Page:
CHICAGO (CN) – States bordering the Great Lakes cannot close the locks of the Chicago River to prevent migration of the invasive Asian carp, a voracious breed of fish criticized for crowding out native species in other areas of the United States that they have swarmed, the 7th Circuit ruled.
Asian carp escaped into the Mississippi River from containment ponds in the 1970s and are now poised at the brink of a manmade path to the Great Lakes after decades of northerly migration.
“The carp are voracious eaters that consume small organisms on which the entire food chain relies; they crowd out native species as they enter new environments; they reproduce at a high rate; they travel quickly and adapt readily; and they have a dangerous habit of jumping out of the water and harming people and property,” Judge Diane Wood wrote for the 7th Circuit.
The carp population in the Mississippi River has grown out of control. From 1994 to 1997, commercial harvesting of carp increased from five tons to 55 tons per year. As of 2007, commercial fishers were catching 12 tons of carp each day, according to court documents.
As the carp threaten to enter the Great Lakes, experts fear that they will cause ecological disaster and bring down the billion-dollar industries that depend on the existing ecosystem.
Michigan, Minnesota, Ohio, Pennsylvania and Wisconsin filed suit, seeking a number of measures to prevent the carp’s entry into the Great Lakes, specifically Lake Michigan.
The suit named the U.S. Corps of Army Engineers and the Metropolitan Water Reclamation District of Greater Chicago, which operate a system of locks, canals, channels and dams known as the Chicago Area Waterway System. The city of Chicago and two business and tourism entities were also named.
In federal court, the states asked for a preliminary injunction closing in the locks, placing screens over sluice gates and nets in nearby rivers, using rotenone to poison fish, and expediting a study of how to best protect the watersheds permanently.
U.S. District Judge Robert Dow Jr. declined to grant the preliminary injunction, finding that the states were not likely to succeed on the merits of the case. Dow determined that “it is far from certain that Asian carp can survive and reproduce in the Great Lakes.”
While the 7th Circuit affirmed the ruling, the three-judge panel based its decision on different grounds.
“We part company with the District Court when it comes to the assessment of the states’ likelihood of success on the merits,” Wood wrote. “The magnitude of the potential harm here is tremendous, and the risk that this harm will come to pass may be growing with every passing day.”
“Given the magnitude of the harm, we are inclined to give the benefit of the doubt to the states on the question whether they have shown enough of a risk of nuisance to satisfy the likelihood-of-success requirement at this preliminary stage,” she added.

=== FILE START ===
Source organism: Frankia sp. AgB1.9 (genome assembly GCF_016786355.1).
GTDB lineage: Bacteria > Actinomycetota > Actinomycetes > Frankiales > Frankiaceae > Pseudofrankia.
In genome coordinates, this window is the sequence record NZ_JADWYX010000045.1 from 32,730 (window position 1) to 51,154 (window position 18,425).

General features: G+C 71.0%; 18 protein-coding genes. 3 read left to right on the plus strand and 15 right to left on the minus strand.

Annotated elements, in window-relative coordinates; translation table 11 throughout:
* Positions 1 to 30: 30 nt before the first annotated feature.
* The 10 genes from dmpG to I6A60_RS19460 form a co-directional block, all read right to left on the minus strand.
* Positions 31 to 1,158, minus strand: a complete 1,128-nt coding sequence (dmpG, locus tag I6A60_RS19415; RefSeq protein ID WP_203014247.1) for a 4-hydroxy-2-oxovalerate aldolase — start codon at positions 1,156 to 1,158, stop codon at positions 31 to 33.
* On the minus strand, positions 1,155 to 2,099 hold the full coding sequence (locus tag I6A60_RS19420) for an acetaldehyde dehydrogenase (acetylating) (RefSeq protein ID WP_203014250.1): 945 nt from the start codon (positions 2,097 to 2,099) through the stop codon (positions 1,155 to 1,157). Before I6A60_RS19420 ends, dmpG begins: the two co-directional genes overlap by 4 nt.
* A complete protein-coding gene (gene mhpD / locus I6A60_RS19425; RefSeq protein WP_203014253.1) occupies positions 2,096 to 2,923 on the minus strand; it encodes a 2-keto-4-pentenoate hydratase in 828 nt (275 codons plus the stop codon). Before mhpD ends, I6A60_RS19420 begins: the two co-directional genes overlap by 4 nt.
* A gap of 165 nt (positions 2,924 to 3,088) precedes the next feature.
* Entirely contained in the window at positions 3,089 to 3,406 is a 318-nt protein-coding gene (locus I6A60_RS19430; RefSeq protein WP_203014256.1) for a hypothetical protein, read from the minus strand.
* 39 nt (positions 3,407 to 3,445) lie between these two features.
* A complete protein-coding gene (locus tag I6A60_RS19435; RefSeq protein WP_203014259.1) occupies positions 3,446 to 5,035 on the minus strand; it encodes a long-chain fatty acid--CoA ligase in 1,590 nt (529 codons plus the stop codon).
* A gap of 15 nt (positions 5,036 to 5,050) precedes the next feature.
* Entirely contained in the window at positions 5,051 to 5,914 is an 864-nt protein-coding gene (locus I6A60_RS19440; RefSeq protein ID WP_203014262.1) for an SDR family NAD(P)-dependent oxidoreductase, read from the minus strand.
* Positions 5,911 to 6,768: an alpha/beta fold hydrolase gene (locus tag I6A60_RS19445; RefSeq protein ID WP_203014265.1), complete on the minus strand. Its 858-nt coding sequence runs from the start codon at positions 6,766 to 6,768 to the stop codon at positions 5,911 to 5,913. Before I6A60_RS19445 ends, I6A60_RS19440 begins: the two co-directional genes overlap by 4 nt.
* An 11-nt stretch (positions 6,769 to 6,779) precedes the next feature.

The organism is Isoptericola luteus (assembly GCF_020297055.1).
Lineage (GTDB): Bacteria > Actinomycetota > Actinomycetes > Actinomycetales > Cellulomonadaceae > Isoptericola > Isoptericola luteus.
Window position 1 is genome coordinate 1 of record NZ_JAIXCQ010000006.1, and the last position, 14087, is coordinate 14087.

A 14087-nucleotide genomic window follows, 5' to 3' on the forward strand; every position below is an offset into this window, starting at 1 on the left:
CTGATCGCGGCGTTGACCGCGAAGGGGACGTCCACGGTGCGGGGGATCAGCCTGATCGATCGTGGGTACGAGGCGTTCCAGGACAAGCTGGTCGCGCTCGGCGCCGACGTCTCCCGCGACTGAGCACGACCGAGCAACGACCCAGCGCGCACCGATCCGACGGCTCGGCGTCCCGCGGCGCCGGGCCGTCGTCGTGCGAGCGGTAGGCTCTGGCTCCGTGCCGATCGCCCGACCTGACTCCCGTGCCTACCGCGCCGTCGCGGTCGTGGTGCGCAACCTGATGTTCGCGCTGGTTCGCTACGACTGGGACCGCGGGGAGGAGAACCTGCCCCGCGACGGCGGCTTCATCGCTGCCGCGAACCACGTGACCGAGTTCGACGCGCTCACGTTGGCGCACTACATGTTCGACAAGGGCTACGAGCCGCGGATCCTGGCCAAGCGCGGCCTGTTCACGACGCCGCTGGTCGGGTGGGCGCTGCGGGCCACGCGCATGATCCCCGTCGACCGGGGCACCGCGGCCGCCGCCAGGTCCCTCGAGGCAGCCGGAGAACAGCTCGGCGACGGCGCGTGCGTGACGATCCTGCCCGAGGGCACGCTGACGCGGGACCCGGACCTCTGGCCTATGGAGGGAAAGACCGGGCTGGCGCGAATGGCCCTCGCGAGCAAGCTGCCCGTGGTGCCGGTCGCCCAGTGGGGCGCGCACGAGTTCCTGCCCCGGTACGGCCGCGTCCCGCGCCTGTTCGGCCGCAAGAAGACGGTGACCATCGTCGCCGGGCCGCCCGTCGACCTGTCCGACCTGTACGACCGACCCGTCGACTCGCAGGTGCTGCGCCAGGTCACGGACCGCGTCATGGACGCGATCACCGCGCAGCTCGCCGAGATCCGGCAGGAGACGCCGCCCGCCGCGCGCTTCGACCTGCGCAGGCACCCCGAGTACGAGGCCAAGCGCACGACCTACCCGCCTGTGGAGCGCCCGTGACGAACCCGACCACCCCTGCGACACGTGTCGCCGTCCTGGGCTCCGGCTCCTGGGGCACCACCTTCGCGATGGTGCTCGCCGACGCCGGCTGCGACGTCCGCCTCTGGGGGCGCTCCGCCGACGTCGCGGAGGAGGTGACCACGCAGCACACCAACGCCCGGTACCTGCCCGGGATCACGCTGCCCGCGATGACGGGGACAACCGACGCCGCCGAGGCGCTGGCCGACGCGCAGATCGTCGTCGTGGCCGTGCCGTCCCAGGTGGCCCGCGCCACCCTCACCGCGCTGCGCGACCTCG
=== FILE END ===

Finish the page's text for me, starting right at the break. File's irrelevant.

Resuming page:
“In our view, the proper inference to draw from the evidence is that invasive carp are knocking on the door to the Great Lakes,” the decision states. “We need not wait to see fish being pulled from the mouth of the Chicago River every day before concluding that a threat of a nuisance exists.”
“Unlike many nuisances that can be eliminated after they are discovered, this one in all likelihood cannot be,” Wood added. “The fact that it would be impossible to un-ring the bell in this case is another reason to be more open to a conclusion that the threat is real.”
But impending threat does not justify an injunction, according to the court.
“In light of the active regulatory efforts that are ongoing, we conclude that an interim injunction would only get in the way,” Wood wrote, noting that “there is a powerful array of expert federal and state actors that are engaged in a monumental effort to stop invasive carp from entering the Great Lakes.
“The last thing we need is an injunction operating at cross-purposes with their efforts or imposing needless transactional costs that divert scarce resources from science to bureaucracy,” she added. “Furthermore, from an institutional perspective courts are comparatively ill situated to solve this type of problem.”
A preliminary injunction would reduce, but not completely eliminate, the risk of carp migration, the panel found. And it would impose substantial costs on the defendants.
“The balance of harms at this stage of the litigation favors the defendants,” Wood wrote, noting that the injunction may not help if the invasive carp descend on Lake Michigan in the future.
To prevent the carp’s spread, the corps has already adopted several measures, such as the installation of barriers between the Des Plaines Rive and Chicago Sanitary and Ship Canal, which would prevent carp from washing between them during floods. It has also introduced three electric barriers operating at maximum-safe strength and installed two additional screens at Chicago-area sluice gates.
There are also some nontraditional safeguards in the works. The corps is planning to build “an acoustic, air-bubble, and strobe-light curtain (more or less a disco screen), which would be designed to frighten fish back toward the Mississippi,” the judges said. Meanwhile, the Obama administration has named an “Asian carp czar” and announced plans to install “a high-intensity water cannon that would deter fish by firing huge, underwater blasts of water across Chicago Ship and Sanity Canal.”
“Whatever happens, the plaintiff states will continue to have a seat at the table as these and future plans are made and implemented,” Wood wrote.
“We take very seriously the threat posed by the invasive species of carp that have come to dominate parts of the Mississippi River basin and now stand at the border of one of the most precious freshwater ecosystems in the world. Any threat to the irreplaceable natural resources on which we all depend demands the most diligent attention of government.”
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